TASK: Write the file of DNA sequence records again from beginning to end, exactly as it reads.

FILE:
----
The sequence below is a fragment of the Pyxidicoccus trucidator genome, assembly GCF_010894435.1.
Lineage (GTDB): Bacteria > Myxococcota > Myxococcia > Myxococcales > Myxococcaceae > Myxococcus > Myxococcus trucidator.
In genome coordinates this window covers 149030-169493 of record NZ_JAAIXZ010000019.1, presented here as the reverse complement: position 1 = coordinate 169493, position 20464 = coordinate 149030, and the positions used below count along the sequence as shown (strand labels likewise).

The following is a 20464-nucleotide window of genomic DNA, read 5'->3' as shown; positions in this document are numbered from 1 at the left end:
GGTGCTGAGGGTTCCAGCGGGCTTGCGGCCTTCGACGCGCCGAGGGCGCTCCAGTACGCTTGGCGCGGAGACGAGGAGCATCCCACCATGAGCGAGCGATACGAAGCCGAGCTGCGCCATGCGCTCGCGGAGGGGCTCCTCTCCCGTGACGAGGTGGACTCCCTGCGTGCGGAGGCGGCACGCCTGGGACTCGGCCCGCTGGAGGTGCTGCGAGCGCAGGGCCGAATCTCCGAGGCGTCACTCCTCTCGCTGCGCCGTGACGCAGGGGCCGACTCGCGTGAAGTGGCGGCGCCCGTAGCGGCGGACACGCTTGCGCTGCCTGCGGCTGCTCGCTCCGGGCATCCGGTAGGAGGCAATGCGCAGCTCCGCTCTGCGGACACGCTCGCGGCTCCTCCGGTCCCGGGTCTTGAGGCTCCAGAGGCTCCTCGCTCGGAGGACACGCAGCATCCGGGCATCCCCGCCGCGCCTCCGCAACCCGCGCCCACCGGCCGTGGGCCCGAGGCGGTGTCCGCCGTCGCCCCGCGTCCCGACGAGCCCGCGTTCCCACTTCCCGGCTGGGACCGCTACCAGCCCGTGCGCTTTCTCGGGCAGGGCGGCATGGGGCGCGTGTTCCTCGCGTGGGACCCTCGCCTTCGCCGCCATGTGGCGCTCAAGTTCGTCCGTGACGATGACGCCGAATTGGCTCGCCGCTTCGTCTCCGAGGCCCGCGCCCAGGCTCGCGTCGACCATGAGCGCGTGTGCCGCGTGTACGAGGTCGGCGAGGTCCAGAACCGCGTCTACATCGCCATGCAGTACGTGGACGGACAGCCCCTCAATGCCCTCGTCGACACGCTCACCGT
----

The sequence below is a fragment of the Pyxidicoccus trucidator genome, assembly GCF_010894435.1.
Lineage (GTDB): Bacteria > Myxococcota > Myxococcia > Myxococcales > Myxococcaceae > Myxococcus > Myxococcus trucidator.
In genome coordinates this window covers 149030-169493 of record NZ_JAAIXZ010000019.1, presented here as the reverse complement: position 1 = coordinate 169493, position 20464 = coordinate 149030, and the positions used below count along the sequence as shown (strand labels likewise).

The following is a 20464-nucleotide window of genomic DNA, read 5'->3' as shown; positions in this document are numbered from 1 at the left end:
GGTGCTGAGGGTTCCAGCGGGCTTGCGGCCTTCGACGCGCCGAGGGCGCTCCAGTACGCTTGGCGCGGAGACGAGGAGCATCCCACCATGAGCGAGCGATACGAAGCCGAGCTGCGCCATGCGCTCGCGGAGGGGCTCCTCTCCCGTGACGAGGTGGACTCCCTGCGTGCGGAGGCGGCACGCCTGGGACTCGGCCCGCTGGAGGTGCTGCGAGCGCAGGGCCGAATCTCCGAGGCGTCACTCCTCTCGCTGCGCCGTGACGCAGGGGCCGACTCGCGTGAAGTGGCGGCGCCCGTAGCGGCGGACACGCTTGCGCTGCCTGCGGCTGCTCGCTCCGGGCATCCGGTAGGAGGCAATGCGCAGCTCCGCTCTGCGGACACGCTCGCGGCTCCTCCGGTCCCGGGTCTTGAGGCTCCAGAGGCTCCTCGCTCGGAGGACACGCAGCATCCGGGCATCCCCGCCGCGCCTCCGCAACCCGCGCCCACCGGCCGTGGGCCCGAGGCGGTGTCCGCCGTCGCCCCGCGTCCCGACGAGCCCGCGTTCCCACTTCCCGGCTGGGACCGCTACCAGCCCGTGCGCTTTCTCGGGCAGGGCGGCATGGGGCGCGTGTTCCTCGCGTGGGACCCTCGCCTTCGCCGCCATGTGGCGCTCAAGTTCGTCCGTGACGATGACGCCGAATTGGCTCGCCGCTTCGTCTCCGAGGCCCGCGCCCAGGCTCGCGTCGACCATGAGCGCGTGTGCCGCGTGTACGAGGTCGGCGAGGTCCAGAACCGCGTCTACATCGCCATGCAGTACGTGGACGGACAGCCCCTCAATGCCCTCGTCGACACGCTCACCGT